It’s a dirty world out there.
Inside your organization, IT systems and business applications run in a controlled network of interfaces, rules, and data policies. That’s reality.
But as industry competition and commoditization risks loom, you embrace IoT for enabling new services, optimizing operations, and increasing revenue opportunities for you and your customers. That’s digital transformation.
Your plan calls for connecting thousands of devices streaming huge volumes of wide varieties of data from the outside world at high velocity into your critical enterprise systems. That’s a problem.
The result is often an incoming IoT data flow monitor with preset thresholds firing off alerts when limits are exceeded, delivering modest cost savings to the organization. The torrent is shunted to a data lake for analytics tools and data scientists to dredge for deeper insights. What they usually find is a data swamp, filled with bad data from the cheap sensors, harsh environments, flaky networks, and logic errors in the distributed systems through which the data passed before reaching your servers. Little value can be extracted from this dirty mess. Forget machine learning – garbage in, garbage out.
In some cases, raw data flows directly into enterprise systems that are unable to self-correct or must process the data on their own, causing inconsistencies between applications and costly business errors.
The Importance of Centralized IoT Data Management and Data Flow
Centralized IoT data management is critical for achieving IoT value in the enterprise. Without a consistent, clean source of trusted data for downstream systems and users, the ROI of any connected industrial system will be limited. The IoT data flow, starting from the point it enters your system, must ensure that only processed data is provided to the applications that request it. This enables analytics tools to produce actionable insights, as well as reduce the time and effort required by data scientists to train the system for continuous learning.
Creating an Industrial IoT Data Flow for the Enterprise
The diagram below shows the control and flow of data in a typical Bright Wolf architecture as the central data modeling, management, and processing component of an industrial IoT system. As in most systems, real-time conditions can be monitored with configurable limits and alert mechanisms, but data is also contextualized, stored, and made available to a distributed network of systems, applications, and teams for deeper learning and continuous optimization – which is where real enterprise value is created.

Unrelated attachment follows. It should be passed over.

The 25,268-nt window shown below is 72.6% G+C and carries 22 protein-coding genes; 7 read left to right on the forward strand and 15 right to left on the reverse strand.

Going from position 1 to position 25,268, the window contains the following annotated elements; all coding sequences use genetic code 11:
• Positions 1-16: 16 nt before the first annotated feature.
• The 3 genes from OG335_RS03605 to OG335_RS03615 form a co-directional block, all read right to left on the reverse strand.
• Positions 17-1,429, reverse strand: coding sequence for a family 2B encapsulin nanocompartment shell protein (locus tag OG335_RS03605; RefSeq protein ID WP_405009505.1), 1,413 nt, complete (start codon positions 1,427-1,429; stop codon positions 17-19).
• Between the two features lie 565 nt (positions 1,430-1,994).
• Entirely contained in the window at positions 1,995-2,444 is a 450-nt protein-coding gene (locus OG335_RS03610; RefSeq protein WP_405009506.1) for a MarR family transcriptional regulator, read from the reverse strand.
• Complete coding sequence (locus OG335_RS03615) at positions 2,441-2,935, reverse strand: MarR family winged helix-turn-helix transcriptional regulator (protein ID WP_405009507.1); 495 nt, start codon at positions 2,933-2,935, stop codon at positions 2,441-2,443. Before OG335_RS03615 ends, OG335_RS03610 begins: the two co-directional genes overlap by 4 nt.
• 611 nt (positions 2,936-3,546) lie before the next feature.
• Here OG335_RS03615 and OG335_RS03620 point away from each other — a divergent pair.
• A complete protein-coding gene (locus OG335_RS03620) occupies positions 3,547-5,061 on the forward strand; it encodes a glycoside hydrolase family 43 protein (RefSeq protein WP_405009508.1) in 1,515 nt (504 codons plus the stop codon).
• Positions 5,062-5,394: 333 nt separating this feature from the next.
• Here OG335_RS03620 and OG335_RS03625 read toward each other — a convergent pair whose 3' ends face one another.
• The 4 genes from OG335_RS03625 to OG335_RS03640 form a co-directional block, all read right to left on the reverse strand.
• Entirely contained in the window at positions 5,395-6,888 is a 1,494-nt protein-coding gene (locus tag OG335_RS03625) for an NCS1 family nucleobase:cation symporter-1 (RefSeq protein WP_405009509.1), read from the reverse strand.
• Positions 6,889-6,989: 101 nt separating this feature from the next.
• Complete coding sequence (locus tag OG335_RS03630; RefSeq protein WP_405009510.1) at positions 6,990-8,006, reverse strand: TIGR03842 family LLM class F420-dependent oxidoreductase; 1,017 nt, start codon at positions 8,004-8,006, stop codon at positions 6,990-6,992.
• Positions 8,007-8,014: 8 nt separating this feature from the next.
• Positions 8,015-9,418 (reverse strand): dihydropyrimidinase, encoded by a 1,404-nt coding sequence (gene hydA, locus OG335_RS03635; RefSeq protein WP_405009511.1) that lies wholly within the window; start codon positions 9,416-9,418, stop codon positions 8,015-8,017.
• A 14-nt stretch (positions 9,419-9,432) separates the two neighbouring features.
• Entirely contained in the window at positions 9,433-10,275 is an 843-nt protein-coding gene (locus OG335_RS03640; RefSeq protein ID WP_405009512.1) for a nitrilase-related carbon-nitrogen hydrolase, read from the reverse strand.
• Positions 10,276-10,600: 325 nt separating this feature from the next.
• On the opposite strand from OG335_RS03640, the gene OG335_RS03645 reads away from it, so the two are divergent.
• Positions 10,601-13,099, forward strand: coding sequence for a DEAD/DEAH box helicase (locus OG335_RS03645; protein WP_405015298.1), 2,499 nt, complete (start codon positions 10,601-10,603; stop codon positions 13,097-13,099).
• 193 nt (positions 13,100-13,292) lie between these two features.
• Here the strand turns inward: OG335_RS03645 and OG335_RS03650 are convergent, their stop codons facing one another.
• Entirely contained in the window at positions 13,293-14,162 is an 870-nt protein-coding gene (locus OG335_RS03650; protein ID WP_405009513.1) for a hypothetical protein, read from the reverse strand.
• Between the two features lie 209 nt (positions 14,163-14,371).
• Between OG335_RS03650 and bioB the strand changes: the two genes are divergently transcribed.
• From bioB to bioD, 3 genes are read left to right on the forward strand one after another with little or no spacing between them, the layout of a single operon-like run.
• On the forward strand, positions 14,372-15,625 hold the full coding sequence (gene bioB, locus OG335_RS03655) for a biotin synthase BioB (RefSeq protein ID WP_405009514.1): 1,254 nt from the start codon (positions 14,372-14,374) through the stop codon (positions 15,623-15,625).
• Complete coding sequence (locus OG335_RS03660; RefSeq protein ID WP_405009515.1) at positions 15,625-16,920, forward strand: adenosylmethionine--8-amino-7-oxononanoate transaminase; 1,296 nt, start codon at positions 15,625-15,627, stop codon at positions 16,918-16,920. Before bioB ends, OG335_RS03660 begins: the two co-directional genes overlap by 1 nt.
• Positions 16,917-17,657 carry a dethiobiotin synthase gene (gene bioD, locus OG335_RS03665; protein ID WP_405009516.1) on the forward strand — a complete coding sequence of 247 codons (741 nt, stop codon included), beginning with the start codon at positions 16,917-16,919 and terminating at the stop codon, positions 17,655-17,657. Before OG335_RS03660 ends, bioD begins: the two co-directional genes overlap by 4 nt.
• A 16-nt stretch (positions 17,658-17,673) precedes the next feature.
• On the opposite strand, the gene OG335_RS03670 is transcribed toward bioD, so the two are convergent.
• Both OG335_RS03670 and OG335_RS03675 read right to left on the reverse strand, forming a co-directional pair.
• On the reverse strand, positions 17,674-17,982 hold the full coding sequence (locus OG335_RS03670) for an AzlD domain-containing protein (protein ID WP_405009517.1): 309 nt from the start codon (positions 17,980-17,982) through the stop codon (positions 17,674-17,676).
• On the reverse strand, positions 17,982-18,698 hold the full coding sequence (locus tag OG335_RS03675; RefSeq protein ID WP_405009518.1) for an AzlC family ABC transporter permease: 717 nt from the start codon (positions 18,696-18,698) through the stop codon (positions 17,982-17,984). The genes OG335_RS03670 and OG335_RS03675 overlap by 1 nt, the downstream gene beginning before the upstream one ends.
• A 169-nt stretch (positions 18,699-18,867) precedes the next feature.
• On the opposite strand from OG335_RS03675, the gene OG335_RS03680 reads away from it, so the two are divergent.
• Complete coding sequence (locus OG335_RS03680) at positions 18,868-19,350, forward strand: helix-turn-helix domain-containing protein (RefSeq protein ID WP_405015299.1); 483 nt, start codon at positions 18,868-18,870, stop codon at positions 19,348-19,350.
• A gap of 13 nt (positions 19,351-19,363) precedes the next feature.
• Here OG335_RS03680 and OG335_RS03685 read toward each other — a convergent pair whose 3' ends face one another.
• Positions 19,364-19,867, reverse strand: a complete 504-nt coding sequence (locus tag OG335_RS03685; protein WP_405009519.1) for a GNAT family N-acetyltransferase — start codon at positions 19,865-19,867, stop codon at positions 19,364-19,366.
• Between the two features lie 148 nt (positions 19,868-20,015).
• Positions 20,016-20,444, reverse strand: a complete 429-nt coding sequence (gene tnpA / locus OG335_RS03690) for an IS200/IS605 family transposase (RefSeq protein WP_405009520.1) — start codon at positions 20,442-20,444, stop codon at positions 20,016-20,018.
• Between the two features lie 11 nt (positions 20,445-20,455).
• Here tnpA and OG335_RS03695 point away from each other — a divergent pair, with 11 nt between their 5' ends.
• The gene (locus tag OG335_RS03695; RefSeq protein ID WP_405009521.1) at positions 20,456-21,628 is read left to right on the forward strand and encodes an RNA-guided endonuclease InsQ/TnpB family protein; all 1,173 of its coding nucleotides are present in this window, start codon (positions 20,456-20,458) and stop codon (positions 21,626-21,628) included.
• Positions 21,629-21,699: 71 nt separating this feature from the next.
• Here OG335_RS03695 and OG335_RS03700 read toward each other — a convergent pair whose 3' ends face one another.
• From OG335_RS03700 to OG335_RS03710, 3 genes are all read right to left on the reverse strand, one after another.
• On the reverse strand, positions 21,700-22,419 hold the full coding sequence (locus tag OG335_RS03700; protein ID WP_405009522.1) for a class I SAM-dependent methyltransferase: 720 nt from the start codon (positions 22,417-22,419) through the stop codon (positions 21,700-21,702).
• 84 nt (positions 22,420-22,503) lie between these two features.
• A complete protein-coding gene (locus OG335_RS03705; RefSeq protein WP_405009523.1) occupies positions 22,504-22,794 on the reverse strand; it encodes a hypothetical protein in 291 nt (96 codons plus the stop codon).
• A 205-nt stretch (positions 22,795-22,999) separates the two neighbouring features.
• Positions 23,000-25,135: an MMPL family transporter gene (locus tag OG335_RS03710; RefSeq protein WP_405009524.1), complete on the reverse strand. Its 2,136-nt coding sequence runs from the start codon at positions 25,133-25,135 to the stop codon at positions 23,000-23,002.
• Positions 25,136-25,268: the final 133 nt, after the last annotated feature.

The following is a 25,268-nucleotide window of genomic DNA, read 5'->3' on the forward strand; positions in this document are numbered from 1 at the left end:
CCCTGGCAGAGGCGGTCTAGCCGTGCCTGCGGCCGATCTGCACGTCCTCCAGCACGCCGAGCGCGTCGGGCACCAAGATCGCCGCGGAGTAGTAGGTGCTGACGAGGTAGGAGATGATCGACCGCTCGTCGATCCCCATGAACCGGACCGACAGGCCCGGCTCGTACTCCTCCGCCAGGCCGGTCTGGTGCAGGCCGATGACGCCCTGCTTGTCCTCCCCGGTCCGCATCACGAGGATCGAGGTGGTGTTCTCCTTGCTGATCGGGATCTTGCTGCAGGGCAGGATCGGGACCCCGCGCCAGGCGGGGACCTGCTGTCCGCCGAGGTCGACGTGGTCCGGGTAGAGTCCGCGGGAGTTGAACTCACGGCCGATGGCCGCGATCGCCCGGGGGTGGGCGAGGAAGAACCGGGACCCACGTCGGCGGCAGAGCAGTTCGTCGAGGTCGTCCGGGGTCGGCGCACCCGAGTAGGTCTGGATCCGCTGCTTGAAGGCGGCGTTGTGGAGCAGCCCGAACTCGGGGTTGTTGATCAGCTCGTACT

1. Raw data from sensors and other sources is ingested and stored.
2. Rules and policies are applied, flagging data as trusted (clean) or untrusted (dirty) and recording the reason and source of decision.
3. Only trusted data is included in results to queries from users, analysis teams, enterprise systems, machine learning, and analytics tools.
4. Analysis teams and systems can request original data set and/or untrusted data for review at any time
Trusted data can be retroactively flagged as untrusted (dirty) if an error is later found in a rule or data source (ex: temp sensor placed too close to heater or threshold set incorrectly ), removing data from queries requiring trusted data only (ex: historical temp trends).
5. Data analysis results can be cycled back into the system creating a virtuous cycle of optimization and continuous learning.
System Architecture Defines Data Flow From the Beginning
In order for industrial IoT systems to produce value through proper data flow in production, the system must be architected with a central data management plan in the prototype. This avoids costly misunderstandings between business and IT teams and prevents real technical failures and unforeseen limitations as you scale. If you’re just getting started with an IoT project and have questions, or are facing challenges with your existing system, let us know how we can help.